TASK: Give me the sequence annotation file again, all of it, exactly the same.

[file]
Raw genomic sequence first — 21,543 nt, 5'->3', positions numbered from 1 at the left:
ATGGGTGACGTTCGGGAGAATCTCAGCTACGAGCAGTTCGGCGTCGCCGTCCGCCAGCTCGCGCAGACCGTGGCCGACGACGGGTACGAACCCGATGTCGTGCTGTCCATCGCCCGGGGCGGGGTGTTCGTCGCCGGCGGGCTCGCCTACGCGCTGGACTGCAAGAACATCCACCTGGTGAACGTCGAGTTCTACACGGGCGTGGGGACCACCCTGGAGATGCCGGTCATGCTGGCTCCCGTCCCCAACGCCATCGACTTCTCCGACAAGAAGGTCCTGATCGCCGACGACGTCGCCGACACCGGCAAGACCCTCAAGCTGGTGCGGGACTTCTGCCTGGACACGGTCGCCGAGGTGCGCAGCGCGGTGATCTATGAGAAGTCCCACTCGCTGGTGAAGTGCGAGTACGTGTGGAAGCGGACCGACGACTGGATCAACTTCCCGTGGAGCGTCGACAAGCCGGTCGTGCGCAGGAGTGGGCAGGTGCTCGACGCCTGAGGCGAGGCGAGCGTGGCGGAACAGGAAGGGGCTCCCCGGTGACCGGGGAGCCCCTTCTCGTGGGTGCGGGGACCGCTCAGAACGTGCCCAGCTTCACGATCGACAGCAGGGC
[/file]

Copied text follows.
Raw genomic sequence first — 21,543 nt, 5'->3', positions numbered from 1 at the left:
ATGGGTGACGTTCGGGAGAATCTCAGCTACGAGCAGTTCGGCGTCGCCGTCCGCCAGCTCGCGCAGACCGTGGCCGACGACGGGTACGAACCCGATGTCGTGCTGTCCATCGCCCGGGGCGGGGTGTTCGTCGCCGGCGGGCTCGCCTACGCGCTGGACTGCAAGAACATCCACCTGGTGAACGTCGAGTTCTACACGGGCGTGGGGACCACCCTGGAGATGCCGGTCATGCTGGCTCCCGTCCCCAACGCCATCGACTTCTCCGACAAGAAGGTCCTGATCGCCGACGACGTCGCCGACACCGGCAAGACCCTCAAGCTGGTGCGGGACTTCTGCCTGGACACGGTCGCCGAGGTGCGCAGCGCGGTGATCTATGAGAAGTCCCACTCGCTGGTGAAGTGCGAGTACGTGTGGAAGCGGACCGACGACTGGATCAACTTCCCGTGGAGCGTCGACAAGCCGGTCGTGCGCAGGAGTGGGCAGGTGCTCGACGCCTGAGGCGAGGCGAGCGTGGCGGAACAGGAAGGGGCTCCCCGGTGACCGGGGAGCCCCTTCTCGTGGGTGCGGGGACCGCTCAGAACGTGCCCAGCTTCACGATCGACAGCAGGGC